Electrifying the heavy-duty transportation sector is supported by a range of government policies and programs. Public funding for zero-emission vehicles and related charging infrastructure is administered by CARB, the California State Transportation Agency, Caltrans, the California Energy Commission, and local agencies.

In addition, utilities are supporting this transition with new electricity rate designs and investments in charging infrastructure. The Department of General Services is also streamlining bus purchases through a single statewide zero-emission bus purchase contract.”

Source: CARB

Categories: Bus

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15 Comments on "California Mandates Electric Buses Only By 2040"

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big whoop.
There was a time when CA actually cared about their citizens and CARB was actually a driver of clean air.
By 2030, there will be only EV and Series Hybrids. All, regular ICE vehicles will be gone.
So CARB is not leading, but a joke.

California is leading the US with their switch to renewables. I question your assertion that by 2030, there will be no ICE vehicles–I wish that were the case, but it is not a realistic expectation.

Yep, I seriously doubt by 2030. I think maybe 80-90% new vehicles sold, to include all commercial, will be electrified but there will still be alot of old 20 year old gas clunkers around. Can’t imagine what the gas prices will be like then.

One of the deadlines in the article is that by 2029 (just 10 years and 14 days away) they won’t be purchasing anything but zero emission buses. So it’s a year earlier than your prediction that regular ICE vehicles will be gone. 10% more aggressive than you.

Your forecast is not realistic, the average age of the U.S. fleet is 11.6 years, so the only way to have zero ICE’s in 2030 will be if begining 2019 everybody in California would buy only plug-in cars. FYI it takes about 20 years to completely substitute an entire fleet of automobiles in a developed region, about 30 in a developing country.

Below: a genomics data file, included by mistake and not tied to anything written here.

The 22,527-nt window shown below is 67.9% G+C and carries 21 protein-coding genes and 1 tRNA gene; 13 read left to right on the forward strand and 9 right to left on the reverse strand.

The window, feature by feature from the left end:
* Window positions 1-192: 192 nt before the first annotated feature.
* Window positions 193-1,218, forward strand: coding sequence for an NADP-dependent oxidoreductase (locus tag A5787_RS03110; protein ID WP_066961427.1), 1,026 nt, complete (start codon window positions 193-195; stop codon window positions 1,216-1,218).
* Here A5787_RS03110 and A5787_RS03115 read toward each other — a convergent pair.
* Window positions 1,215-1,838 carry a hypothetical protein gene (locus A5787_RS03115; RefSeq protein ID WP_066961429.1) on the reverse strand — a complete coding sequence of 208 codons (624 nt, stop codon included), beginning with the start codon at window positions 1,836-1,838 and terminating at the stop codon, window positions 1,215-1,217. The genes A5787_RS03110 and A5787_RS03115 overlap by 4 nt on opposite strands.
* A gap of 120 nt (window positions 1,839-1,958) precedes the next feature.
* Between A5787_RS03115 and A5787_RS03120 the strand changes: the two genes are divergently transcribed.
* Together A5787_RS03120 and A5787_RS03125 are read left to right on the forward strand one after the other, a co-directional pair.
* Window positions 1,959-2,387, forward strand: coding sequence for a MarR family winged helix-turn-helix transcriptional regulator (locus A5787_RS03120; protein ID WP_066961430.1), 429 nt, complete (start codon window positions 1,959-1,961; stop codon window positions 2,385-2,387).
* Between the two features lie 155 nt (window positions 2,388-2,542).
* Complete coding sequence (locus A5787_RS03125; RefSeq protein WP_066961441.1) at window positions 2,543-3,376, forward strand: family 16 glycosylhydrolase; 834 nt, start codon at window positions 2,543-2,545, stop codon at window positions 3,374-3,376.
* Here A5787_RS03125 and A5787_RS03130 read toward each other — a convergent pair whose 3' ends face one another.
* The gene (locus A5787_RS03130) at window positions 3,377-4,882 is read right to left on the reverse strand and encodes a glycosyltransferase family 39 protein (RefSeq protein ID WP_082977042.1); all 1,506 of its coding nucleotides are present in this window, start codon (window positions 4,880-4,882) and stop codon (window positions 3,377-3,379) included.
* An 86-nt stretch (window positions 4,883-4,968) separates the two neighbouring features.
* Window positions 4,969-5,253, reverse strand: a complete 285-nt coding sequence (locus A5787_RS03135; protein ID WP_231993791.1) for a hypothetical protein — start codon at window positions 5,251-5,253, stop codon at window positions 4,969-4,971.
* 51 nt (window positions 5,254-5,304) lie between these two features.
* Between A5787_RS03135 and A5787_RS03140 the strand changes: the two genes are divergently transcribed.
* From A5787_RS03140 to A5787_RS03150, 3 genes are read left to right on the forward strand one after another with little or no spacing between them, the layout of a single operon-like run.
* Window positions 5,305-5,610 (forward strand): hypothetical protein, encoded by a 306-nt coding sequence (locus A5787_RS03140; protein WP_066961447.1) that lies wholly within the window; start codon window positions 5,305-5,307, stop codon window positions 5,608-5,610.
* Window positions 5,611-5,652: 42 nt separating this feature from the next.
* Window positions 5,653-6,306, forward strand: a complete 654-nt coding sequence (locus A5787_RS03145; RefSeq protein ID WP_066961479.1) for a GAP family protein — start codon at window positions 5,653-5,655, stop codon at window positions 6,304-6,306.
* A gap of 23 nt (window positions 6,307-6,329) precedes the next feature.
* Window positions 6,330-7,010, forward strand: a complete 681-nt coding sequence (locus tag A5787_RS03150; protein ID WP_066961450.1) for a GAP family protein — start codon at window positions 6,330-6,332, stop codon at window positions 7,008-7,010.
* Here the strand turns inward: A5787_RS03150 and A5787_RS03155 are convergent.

I don’t understand people that think it is smart to crap on the people working the hardest on a project?

Why don’t you crap on Wyoming or Alabama instead?

I’ll believe it when Yuba-Sutter Transit gets some. They were using stage coaches until recently.

Big win for EVs. I hope this will help decrease the cost for batteries and possibly assist with battery R&D.

The title is misleading and should be changed, since CARB actually mandated zero-emission buses.

From the article:
“The zero-emission means basically all-electric, as we don’t believe much in the hydrogen fuel cells.”

Perhaps the title should be changed to reflect that it is an “opinion piece.”

And your title should be changed to shill for fool cells/hydrogen hoax.
What is apparent is that a large number of serial anti-Tesla posters such as yourself are in fact merely shills for the Big Oil mafia.

2040 seems reasonable given the amount of work involved. Hopefully it can be accomplished even sooner than that.

Hopefully New York, Washington D.C. and Illinois follow California’s lead.

Public transit agencies will switch to electric busses. Does this ruling include switching public school busses as well?

Here is the thing these buses cost over a million dollars a bus where are they going to get the money from grants and taxes Here is another thing as the electric companies in California keeps raising rates and getting away with and the nuclear plant is shut down its coal that crates electric to charge the buses so how is this cleaning the air up The solar plant out by las Vegas crates more pollution then San Diego and LA from the heat it generates whos leading this Telsa

I assume that such buses will be bought to replace ones that come to end of life? So a bus has to be bought anyway – the only question is powered by what?

It’s likely that a battery electric may cost more initially, but with lower fuel and maintenance costs. So overall working out cheaper, quite apart from the emissions savings.